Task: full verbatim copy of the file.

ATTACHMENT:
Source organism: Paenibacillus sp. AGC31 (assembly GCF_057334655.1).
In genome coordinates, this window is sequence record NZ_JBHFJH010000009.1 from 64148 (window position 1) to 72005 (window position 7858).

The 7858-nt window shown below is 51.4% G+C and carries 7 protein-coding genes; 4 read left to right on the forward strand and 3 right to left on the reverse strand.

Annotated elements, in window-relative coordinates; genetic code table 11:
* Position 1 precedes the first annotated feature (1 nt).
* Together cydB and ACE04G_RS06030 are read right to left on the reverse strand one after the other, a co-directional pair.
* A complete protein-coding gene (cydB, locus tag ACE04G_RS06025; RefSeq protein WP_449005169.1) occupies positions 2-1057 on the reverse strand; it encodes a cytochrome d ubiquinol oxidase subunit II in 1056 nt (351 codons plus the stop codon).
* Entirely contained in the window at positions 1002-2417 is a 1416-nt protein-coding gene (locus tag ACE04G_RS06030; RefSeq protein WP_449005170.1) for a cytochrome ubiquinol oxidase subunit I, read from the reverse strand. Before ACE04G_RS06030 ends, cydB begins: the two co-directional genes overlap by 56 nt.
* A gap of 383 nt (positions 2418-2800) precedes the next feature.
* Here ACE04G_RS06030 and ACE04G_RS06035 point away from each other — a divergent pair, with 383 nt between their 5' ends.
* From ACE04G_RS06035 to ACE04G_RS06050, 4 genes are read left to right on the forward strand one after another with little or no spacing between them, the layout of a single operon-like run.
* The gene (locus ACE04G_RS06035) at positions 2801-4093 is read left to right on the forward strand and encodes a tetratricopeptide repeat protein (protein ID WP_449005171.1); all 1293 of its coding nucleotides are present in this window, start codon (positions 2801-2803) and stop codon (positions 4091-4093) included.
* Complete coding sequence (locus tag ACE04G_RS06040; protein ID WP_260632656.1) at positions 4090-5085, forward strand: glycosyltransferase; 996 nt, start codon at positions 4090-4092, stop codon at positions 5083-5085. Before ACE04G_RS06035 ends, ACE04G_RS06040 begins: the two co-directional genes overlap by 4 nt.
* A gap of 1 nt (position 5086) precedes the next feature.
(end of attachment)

Source organism: Paenibacillus sp. AGC31 (assembly GCF_057334655.1).
In genome coordinates, this window is sequence record NZ_JBHFJH010000009.1 from 64148 (window position 1) to 72005 (window position 7858).

The 7858-nt window shown below is 51.4% G+C and carries 7 protein-coding genes; 4 read left to right on the forward strand and 3 right to left on the reverse strand.

Annotated elements, in window-relative coordinates; genetic code table 11:
* Position 1 precedes the first annotated feature (1 nt).
* Together cydB and ACE04G_RS06030 are read right to left on the reverse strand one after the other, a co-directional pair.
* A complete protein-coding gene (cydB, locus tag ACE04G_RS06025; RefSeq protein WP_449005169.1) occupies positions 2-1057 on the reverse strand; it encodes a cytochrome d ubiquinol oxidase subunit II in 1056 nt (351 codons plus the stop codon).
* Entirely contained in the window at positions 1002-2417 is a 1416-nt protein-coding gene (locus tag ACE04G_RS06030; RefSeq protein WP_449005170.1) for a cytochrome ubiquinol oxidase subunit I, read from the reverse strand. Before ACE04G_RS06030 ends, cydB begins: the two co-directional genes overlap by 56 nt.
* A gap of 383 nt (positions 2418-2800) precedes the next feature.
* Here ACE04G_RS06030 and ACE04G_RS06035 point away from each other — a divergent pair, with 383 nt between their 5' ends.
* From ACE04G_RS06035 to ACE04G_RS06050, 4 genes are read left to right on the forward strand one after another with little or no spacing between them, the layout of a single operon-like run.
* The gene (locus ACE04G_RS06035) at positions 2801-4093 is read left to right on the forward strand and encodes a tetratricopeptide repeat protein (protein ID WP_449005171.1); all 1293 of its coding nucleotides are present in this window, start codon (positions 2801-2803) and stop codon (positions 4091-4093) included.
* Complete coding sequence (locus tag ACE04G_RS06040; protein ID WP_260632656.1) at positions 4090-5085, forward strand: glycosyltransferase; 996 nt, start codon at positions 4090-4092, stop codon at positions 5083-5085. Before ACE04G_RS06035 ends, ACE04G_RS06040 begins: the two co-directional genes overlap by 4 nt.
* A gap of 1 nt (position 5086) precedes the next feature.